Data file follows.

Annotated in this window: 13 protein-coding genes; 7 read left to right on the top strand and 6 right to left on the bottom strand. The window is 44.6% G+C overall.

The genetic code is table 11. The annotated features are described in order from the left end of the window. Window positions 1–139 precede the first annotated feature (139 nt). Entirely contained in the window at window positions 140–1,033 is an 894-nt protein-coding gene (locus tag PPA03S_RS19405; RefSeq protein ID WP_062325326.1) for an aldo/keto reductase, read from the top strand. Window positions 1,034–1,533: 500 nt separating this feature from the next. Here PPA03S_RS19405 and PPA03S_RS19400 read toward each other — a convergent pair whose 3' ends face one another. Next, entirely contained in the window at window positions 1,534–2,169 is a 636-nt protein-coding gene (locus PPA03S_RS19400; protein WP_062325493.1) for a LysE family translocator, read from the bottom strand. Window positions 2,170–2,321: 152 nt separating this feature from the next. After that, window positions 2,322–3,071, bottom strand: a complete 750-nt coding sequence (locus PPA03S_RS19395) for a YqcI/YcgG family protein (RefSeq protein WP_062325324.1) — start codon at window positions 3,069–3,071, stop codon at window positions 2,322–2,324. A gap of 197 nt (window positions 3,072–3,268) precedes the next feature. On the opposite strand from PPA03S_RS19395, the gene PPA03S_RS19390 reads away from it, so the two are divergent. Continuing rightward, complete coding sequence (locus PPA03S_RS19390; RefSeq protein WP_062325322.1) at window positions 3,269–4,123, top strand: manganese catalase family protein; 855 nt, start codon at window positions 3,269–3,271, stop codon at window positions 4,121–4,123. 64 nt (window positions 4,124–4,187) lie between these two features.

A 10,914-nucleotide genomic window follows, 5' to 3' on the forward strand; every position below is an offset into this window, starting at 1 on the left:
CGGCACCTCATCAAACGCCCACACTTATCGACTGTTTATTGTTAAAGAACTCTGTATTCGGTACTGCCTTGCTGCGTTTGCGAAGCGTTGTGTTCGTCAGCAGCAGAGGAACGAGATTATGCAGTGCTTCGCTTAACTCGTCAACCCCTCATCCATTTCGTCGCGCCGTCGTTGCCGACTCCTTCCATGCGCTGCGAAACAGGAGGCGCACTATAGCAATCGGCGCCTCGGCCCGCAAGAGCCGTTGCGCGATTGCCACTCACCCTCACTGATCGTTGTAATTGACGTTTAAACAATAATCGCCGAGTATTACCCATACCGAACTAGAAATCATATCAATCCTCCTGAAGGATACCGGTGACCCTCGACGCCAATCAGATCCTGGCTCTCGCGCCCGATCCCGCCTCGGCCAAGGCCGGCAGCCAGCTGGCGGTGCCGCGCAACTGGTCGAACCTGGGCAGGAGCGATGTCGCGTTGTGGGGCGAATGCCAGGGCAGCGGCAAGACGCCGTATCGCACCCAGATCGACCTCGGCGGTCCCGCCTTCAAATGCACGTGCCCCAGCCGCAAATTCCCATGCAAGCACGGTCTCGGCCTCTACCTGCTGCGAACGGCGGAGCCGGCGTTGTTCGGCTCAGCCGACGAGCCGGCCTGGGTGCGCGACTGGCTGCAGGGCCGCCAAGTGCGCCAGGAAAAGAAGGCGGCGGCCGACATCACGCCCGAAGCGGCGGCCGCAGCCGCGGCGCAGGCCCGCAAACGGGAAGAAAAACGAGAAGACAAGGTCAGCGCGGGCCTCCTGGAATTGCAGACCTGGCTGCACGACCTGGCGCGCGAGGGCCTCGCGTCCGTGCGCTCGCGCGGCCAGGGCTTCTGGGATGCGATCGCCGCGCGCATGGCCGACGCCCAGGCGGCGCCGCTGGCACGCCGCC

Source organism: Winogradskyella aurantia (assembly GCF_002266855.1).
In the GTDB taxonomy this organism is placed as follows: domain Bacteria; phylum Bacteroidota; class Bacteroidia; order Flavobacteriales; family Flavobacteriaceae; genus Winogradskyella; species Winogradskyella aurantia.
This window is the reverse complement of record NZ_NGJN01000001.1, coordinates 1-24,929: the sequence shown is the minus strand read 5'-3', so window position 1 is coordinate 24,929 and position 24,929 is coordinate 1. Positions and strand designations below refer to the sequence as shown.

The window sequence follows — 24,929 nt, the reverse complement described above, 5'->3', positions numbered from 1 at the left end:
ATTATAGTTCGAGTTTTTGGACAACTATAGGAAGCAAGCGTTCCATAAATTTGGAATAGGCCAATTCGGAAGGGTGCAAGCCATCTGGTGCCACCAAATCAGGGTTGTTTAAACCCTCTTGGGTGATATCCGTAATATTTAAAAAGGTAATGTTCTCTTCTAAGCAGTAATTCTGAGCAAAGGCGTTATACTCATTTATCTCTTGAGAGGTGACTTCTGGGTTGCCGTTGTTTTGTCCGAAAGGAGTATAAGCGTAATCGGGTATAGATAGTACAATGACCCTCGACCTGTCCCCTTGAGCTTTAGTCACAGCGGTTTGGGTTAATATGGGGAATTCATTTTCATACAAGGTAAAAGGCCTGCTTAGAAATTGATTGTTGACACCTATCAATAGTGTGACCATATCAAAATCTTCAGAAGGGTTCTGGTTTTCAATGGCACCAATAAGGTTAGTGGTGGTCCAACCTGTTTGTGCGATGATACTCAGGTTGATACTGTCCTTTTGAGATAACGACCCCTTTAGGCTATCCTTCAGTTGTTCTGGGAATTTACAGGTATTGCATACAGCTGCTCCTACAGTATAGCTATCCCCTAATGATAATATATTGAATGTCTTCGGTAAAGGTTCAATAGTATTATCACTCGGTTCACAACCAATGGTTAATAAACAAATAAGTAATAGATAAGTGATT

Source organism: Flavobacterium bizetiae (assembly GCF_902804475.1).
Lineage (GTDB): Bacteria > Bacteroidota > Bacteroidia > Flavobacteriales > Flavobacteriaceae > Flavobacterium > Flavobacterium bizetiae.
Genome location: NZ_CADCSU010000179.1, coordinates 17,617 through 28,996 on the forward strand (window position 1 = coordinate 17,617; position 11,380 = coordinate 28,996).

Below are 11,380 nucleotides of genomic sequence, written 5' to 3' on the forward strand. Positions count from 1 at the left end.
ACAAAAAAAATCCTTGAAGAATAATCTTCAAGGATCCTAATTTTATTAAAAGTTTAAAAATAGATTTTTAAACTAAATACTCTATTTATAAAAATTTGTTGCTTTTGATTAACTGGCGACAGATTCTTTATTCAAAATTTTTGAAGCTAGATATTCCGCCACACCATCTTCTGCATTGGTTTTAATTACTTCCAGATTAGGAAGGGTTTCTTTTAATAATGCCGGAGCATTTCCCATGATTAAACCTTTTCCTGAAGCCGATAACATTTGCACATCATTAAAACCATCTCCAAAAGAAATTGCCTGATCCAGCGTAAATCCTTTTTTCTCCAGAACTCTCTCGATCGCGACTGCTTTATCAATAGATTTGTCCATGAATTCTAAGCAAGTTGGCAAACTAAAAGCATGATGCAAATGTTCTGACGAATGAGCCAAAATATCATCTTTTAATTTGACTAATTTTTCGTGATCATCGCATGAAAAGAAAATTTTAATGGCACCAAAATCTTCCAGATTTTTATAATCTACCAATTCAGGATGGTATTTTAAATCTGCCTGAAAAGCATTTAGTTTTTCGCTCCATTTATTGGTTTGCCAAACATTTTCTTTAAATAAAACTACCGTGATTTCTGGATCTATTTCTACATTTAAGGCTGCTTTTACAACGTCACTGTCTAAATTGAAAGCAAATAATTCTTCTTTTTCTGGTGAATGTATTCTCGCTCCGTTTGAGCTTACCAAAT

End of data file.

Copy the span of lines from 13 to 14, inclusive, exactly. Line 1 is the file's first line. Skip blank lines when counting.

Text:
Below are 11,380 nucleotides of genomic sequence, written 5' to 3' on the forward strand. Positions count from 1 at the left end.
ACAAAAAAAATCCTTGAAGAATAATCTTCAAGGATCCTAATTTTATTAAAAGTTTAAAAATAGATTTTTAAACTAAATACTCTATTTATAAAAATTTGTTGCTTTTGATTAACTGGCGACAGATTCTTTATTCAAAATTTTTGAAGCTAGATATTCCGCCACACCATCTTCTGCATTGGTTTTAATTACTTCCAGATTAGGAAGGGTTTCTTTTAATAATGCCGGAGCATTTCCCATGATTAAACCTTTTCCTGAAGCCGATAACATTTGCACATCATTAAAACCATCTCCAAAAGAAATTGCCTGATCCAGCGTAAATCCTTTTTTCTCCAGAACTCTCTCGATCGCGACTGCTTTATCAATAGATTTGTCCATGAATTCTAAGCAAGTTGGCAAACTAAAAGCATGATGCAAATGTTCTGACGAATGAGCCAAAATATCATCTTTTAATTTGACTAATTTTTCGTGATCATCGCATGAAAAGAAAATTTTAATGGCACCAAAATCTTCCAGATTTTTATAATCTACCAATTCAGGATGGTATTTTAAATCTGCCTGAAAAGCATTTAGTTTTTCGCTCCATTTATTGGTTTGCCAAACATTTTCTTTAAATAAAACTACCGTGATTTCTGGATCTATTTCTACATTTAAGGCTGCTTTTACAACGTCACTGTCTAAATTGAAAGCAAATAATTCTTCTTTTTCTGGTGAATGTATTCTCGCTCCGTTTGAGCTTACCAAAT